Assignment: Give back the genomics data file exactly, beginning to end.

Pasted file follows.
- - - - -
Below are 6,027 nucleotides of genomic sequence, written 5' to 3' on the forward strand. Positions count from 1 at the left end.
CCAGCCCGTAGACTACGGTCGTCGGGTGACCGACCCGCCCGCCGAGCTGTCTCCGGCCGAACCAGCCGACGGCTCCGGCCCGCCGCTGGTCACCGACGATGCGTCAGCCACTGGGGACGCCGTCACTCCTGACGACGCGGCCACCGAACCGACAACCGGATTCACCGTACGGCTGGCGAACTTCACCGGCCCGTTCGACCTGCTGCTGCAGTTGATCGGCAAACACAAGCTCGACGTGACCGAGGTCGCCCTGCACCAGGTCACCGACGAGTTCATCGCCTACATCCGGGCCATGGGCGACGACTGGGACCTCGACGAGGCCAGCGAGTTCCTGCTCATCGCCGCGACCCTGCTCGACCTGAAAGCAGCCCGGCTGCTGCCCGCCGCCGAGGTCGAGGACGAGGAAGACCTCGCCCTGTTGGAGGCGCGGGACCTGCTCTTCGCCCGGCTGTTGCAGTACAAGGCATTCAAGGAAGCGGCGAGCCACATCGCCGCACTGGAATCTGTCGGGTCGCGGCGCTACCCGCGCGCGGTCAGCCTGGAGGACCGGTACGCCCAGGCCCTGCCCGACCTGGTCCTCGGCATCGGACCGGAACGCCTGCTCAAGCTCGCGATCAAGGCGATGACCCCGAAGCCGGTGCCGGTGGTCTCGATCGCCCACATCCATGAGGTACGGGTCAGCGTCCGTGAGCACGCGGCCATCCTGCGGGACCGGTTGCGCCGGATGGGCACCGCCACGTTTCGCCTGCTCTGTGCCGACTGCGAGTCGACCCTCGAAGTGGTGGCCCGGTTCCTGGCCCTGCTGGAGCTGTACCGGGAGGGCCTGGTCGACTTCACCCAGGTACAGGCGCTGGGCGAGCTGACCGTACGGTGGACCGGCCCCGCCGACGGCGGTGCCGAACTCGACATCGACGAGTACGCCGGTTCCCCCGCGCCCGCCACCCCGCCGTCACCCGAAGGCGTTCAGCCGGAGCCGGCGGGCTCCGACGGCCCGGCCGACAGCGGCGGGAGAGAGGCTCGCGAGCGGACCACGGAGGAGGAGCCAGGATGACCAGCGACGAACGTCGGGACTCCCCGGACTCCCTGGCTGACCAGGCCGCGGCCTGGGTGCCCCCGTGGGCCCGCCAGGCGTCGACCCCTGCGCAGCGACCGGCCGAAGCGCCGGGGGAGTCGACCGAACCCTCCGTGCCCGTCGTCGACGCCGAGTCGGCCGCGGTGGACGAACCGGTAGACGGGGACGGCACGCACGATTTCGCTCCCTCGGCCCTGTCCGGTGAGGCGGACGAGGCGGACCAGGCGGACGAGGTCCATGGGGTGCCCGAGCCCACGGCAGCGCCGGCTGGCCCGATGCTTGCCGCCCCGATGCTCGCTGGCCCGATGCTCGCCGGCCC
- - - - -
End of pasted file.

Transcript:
Below are 6,027 nucleotides of genomic sequence, written 5' to 3' on the forward strand. Positions count from 1 at the left end.
CCAGCCCGTAGACTACGGTCGTCGGGTGACCGACCCGCCCGCCGAGCTGTCTCCGGCCGAACCAGCCGACGGCTCCGGCCCGCCGCTGGTCACCGACGATGCGTCAGCCACTGGGGACGCCGTCACTCCTGACGACGCGGCCACCGAACCGACAACCGGATTCACCGTACGGCTGGCGAACTTCACCGGCCCGTTCGACCTGCTGCTGCAGTTGATCGGCAAACACAAGCTCGACGTGACCGAGGTCGCCCTGCACCAGGTCACCGACGAGTTCATCGCCTACATCCGGGCCATGGGCGACGACTGGGACCTCGACGAGGCCAGCGAGTTCCTGCTCATCGCCGCGACCCTGCTCGACCTGAAAGCAGCCCGGCTGCTGCCCGCCGCCGAGGTCGAGGACGAGGAAGACCTCGCCCTGTTGGAGGCGCGGGACCTGCTCTTCGCCCGGCTGTTGCAGTACAAGGCATTCAAGGAAGCGGCGAGCCACATCGCCGCACTGGAATCTGTCGGGTCGCGGCGCTACCCGCGCGCGGTCAGCCTGGAGGACCGGTACGCCCAGGCCCTGCCCGACCTGGTCCTCGGCATCGGACCGGAACGCCTGCTCAAGCTCGCGATCAAGGCGATGACCCCGAAGCCGGTGCCGGTGGTCTCGATCGCCCACATCCATGAGGTACGGGTCAGCGTCCGTGAGCACGCGGCCATCCTGCGGGACCGGTTGCGCCGGATGGGCACCGCCACGTTTCGCCTGCTCTGTGCCGACTGCGAGTCGACCCTCGAAGTGGTGGCCCGGTTCCTGGCCCTGCTGGAGCTGTACCGGGAGGGCCTGGTCGACTTCACCCAGGTACAGGCGCTGGGCGAGCTGACCGTACGGTGGACCGGCCCCGCCGACGGCGGTGCCGAACTCGACATCGACGAGTACGCCGGTTCCCCCGCGCCCGCCACCCCGCCGTCACCCGAAGGCGTTCAGCCGGAGCCGGCGGGCTCCGACGGCCCGGCCGACAGCGGCGGGAGAGAGGCTCGCGAGCGGACCACGGAGGAGGAGCCAGGATGACCAGCGACGAACGTCGGGACTCCCCGGACTCCCTGGCTGACCAGGCCGCGGCCTGGGTGCCCCCGTGGGCCCGCCAGGCGTCGACCCCTGCGCAGCGACCGGCCGAAGCGCCGGGGGAGTCGACCGAACCCTCCGTGCCCGTCGTCGACGCCGAGTCGGCCGCGGTGGACGAACCGGTAGACGGGGACGGCACGCACGATTTCGCTCCCTCGGCCCTGTCCGGTGAGGCGGACGAGGCGGACCAGGCGGACGAGGTCCATGGGGTGCCCGAGCCCACGGCAGCGCCGGCTGGCCCGATGCTTGCCGCCCCGATGCTCGCTGGCCCGATGCTCGCCGGCCC